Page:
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Farmer Gene Logsdon Explains How to Make Your Own Home-Grown 'Pancake Patch'

More and more people are growing their own veggies, but what about grains?
 
 
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Gene Logsdon is one of the clearest and most original voices of rural America. He's a farmer in Ohio not far from his boyhood home, and is a writer to boot; he's published more than two dozen books; some of which includeLiving at Nature's Pace: Farming and the American Dreamand The Contrary Farmer. Wendell Berry calls Logsdon "the best agricultural writer we have," and his farm a slice of Eden. But most importantly, Logsdon loves farming.  So now that more and more people are seeking out locally grown foods, I asked Gene a few questions about one of his specialties: small-scale grain raising.

Makenna Goodman.: In Small-Scale Grain Raising you write that, "We have become a nation dangerously dependent on politically motivated and money-motivated processes for our food, clothing, and shelter." In light of the current economic crisis, how can growing your own food help people achieve a greater sense of independence?

Gene Logsdon: The politicians and corporate puppet masters have been successful over the past century in convincing people that 'independence' is an idea for the country as a whole, if even that, which is what enables the government to protect our 'independence' by spying on its own citizens. Or on defining it as the freedom to buy a bunch of crap as prices that can only support slave wages. Happily, nearly any of us can see through this with just a little prodding-and our Latest and Greatest Depression does the trick pretty well, or the prospect of something like Peak Oil for that matter. Independence only really means something when it applies to individuals, to families, to communities. That's what people are yearning for, and growing your own grains is about as basic to true independence as you can get. And anyway, industrial food doesn't even taste all that good!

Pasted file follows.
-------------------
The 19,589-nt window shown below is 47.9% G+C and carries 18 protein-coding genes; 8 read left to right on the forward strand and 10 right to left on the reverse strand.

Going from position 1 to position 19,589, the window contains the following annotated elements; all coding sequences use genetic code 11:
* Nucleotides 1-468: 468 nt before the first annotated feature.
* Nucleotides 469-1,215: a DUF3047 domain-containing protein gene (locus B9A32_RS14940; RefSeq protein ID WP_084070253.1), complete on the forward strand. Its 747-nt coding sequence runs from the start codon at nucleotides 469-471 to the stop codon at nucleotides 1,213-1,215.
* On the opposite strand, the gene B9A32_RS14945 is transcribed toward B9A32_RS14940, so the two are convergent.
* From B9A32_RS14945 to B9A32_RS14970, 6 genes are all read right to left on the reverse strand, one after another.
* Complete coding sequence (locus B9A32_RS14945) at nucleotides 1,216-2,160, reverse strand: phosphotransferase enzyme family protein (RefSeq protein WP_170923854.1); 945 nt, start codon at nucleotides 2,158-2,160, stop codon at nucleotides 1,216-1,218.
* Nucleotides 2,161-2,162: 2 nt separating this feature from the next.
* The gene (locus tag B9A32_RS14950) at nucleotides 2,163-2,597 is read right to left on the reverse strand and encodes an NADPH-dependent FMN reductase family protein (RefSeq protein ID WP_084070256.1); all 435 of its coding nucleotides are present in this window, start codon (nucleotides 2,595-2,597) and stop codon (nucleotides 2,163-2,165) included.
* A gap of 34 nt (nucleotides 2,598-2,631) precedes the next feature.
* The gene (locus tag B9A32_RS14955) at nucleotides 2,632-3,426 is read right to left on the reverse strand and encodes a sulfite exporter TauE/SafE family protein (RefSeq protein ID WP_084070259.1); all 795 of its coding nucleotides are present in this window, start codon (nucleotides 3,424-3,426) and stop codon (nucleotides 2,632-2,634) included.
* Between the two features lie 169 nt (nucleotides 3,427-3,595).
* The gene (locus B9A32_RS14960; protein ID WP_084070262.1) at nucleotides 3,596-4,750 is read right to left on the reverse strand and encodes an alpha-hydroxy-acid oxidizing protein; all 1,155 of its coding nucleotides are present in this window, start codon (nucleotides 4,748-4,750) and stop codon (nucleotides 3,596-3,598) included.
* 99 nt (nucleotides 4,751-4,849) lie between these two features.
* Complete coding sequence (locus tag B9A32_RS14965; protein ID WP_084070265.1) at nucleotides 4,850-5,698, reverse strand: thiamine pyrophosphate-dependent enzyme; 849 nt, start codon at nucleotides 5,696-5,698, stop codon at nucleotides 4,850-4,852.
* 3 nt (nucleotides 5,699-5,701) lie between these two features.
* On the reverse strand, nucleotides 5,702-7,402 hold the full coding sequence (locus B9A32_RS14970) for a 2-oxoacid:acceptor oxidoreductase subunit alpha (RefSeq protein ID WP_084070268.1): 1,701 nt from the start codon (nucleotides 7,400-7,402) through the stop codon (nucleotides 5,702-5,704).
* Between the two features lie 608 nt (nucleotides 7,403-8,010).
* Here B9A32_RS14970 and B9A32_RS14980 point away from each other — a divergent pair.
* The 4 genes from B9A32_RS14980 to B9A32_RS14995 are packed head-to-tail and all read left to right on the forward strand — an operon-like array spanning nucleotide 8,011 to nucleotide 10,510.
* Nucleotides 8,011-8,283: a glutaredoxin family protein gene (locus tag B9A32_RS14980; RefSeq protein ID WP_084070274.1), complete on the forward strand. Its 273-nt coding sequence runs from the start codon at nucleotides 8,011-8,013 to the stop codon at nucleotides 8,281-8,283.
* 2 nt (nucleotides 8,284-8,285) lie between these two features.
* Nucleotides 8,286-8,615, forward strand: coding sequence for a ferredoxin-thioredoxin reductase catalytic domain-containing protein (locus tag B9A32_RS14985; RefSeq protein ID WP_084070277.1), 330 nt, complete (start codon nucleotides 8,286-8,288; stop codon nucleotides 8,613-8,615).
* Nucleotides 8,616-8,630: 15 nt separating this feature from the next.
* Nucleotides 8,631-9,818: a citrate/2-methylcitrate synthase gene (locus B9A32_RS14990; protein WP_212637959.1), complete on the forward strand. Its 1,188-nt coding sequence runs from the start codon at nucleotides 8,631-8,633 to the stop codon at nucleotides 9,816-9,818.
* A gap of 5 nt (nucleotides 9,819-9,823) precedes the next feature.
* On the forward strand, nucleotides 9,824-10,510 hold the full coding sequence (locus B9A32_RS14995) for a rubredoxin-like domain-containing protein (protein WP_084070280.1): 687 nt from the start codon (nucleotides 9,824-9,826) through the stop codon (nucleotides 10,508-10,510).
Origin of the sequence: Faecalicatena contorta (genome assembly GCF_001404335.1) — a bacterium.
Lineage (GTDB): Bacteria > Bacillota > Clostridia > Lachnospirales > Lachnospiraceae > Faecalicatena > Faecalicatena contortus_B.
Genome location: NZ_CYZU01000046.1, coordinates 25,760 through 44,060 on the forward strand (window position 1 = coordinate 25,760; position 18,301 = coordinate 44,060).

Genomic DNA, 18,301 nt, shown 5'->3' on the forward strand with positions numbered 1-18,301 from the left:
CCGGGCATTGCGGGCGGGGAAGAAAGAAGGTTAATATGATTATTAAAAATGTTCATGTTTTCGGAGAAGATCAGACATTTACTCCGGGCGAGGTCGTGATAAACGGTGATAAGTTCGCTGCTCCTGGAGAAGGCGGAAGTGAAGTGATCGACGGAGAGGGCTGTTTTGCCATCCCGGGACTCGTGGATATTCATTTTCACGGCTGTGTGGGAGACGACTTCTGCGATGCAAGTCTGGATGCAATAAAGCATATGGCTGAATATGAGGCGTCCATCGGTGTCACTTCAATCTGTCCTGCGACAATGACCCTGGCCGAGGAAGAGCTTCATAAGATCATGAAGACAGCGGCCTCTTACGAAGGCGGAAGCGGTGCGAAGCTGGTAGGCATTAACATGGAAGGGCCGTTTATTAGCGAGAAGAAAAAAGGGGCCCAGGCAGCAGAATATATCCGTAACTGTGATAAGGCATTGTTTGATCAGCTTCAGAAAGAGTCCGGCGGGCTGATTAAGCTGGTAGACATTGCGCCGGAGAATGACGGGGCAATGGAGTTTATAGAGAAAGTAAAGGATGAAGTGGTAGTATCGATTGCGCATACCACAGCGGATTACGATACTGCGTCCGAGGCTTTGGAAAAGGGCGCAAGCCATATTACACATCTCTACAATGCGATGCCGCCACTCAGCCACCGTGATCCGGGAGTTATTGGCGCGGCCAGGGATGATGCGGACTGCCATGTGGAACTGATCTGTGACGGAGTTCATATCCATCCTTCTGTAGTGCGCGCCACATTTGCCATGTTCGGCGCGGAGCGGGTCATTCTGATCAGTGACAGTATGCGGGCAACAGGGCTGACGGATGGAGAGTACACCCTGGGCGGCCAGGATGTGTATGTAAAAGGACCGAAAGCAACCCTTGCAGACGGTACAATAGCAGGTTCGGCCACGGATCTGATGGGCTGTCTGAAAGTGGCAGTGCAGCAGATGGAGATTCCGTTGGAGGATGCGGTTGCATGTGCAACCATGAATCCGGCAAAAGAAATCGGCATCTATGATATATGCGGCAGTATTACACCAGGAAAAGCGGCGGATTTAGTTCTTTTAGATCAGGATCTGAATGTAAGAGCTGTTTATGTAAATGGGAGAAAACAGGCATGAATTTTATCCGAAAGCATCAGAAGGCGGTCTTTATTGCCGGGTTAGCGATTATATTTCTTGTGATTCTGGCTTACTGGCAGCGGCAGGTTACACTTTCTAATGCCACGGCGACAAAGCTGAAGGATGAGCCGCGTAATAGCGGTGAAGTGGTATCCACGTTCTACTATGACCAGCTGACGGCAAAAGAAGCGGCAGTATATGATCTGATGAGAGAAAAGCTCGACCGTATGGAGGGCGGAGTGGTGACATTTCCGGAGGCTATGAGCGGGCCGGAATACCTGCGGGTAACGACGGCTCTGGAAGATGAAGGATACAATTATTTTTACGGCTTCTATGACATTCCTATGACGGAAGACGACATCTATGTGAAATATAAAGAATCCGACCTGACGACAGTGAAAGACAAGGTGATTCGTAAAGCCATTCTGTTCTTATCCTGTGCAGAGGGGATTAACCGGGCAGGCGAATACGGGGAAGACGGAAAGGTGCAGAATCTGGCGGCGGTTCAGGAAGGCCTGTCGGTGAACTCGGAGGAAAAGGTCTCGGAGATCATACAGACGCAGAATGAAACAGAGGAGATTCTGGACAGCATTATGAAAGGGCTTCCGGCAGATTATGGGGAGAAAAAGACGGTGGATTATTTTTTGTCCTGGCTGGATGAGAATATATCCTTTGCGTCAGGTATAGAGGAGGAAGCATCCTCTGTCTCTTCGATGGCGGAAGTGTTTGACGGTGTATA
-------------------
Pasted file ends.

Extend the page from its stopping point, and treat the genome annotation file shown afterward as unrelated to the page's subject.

MG: Describe your concept of the garden "pancake patch."

GL: The pancake patch is just a sort of cute way to refer to plots of grain grown for homebaked goods. The concept is what the whole book is about.

MG: What are the main differences between the commercial grain grower and the small-scale grain grower?

GL: The commercial grower raises large acreages of grain, using large equipment and methods that encourage soil erosion, usually uses chemical fertilizers and pesticides, and genetically modified seed. The small-scale grower raises small plots not as prone to soil erosion or compaction, and often grows the grains organically or with minimal chemical applications or genetically modified seed.

MG: When Small-Scale Grain Raising was first published in 1977, the locavore, organic, sustainability, CSA, and whole-foods movements were barely beginning. Now that eating locally is becoming more mainstream, how do you see local farming-and specifically grain growing-progressing in the next thirty years?

GL: I think the commercial method of large acreages, huge equipment, where the grain may move faraway to animal factories and the meat, milk and eggs shipped back to where the grain was grown will become too expensive and inefficient to survive. A mere sixty years ago every local area had several flour mills, and many bakeries and breweries. Worked fine. In another 30 years we will be well on our well to the same kind of local, decentralized food economy.

MG: Do you have to be a market farmer to grow your own grain?

GL: Anybody who knows how to garden can grow grain. And if you don't know how to garden yet, grain is as good a way to start as any.

MG: Can you talk a bit about the current economic climate surrounding grains and the products made from them—for example, flour?

GL: The grain markets are extremely volatile at the moment. Last summer's historic highs have collapsed. Right now corn, for example is about $3.80 a bushel, about a break even price considering the high costs of seed, fertilizer, equipment, and land. The predicted increasing demand for grain from other countries has not materialized. On the other hand, specialty grain growers and flour producers, especially organic products, still have a fairly good price to work with.

MG: What do you think has sparked a new (or renewed) interest in homegrown grains?

GL: The uncertain economy, of course. People are looking for ways to save money, or more precisely, for a way of life less dependent on the regular economy.

 
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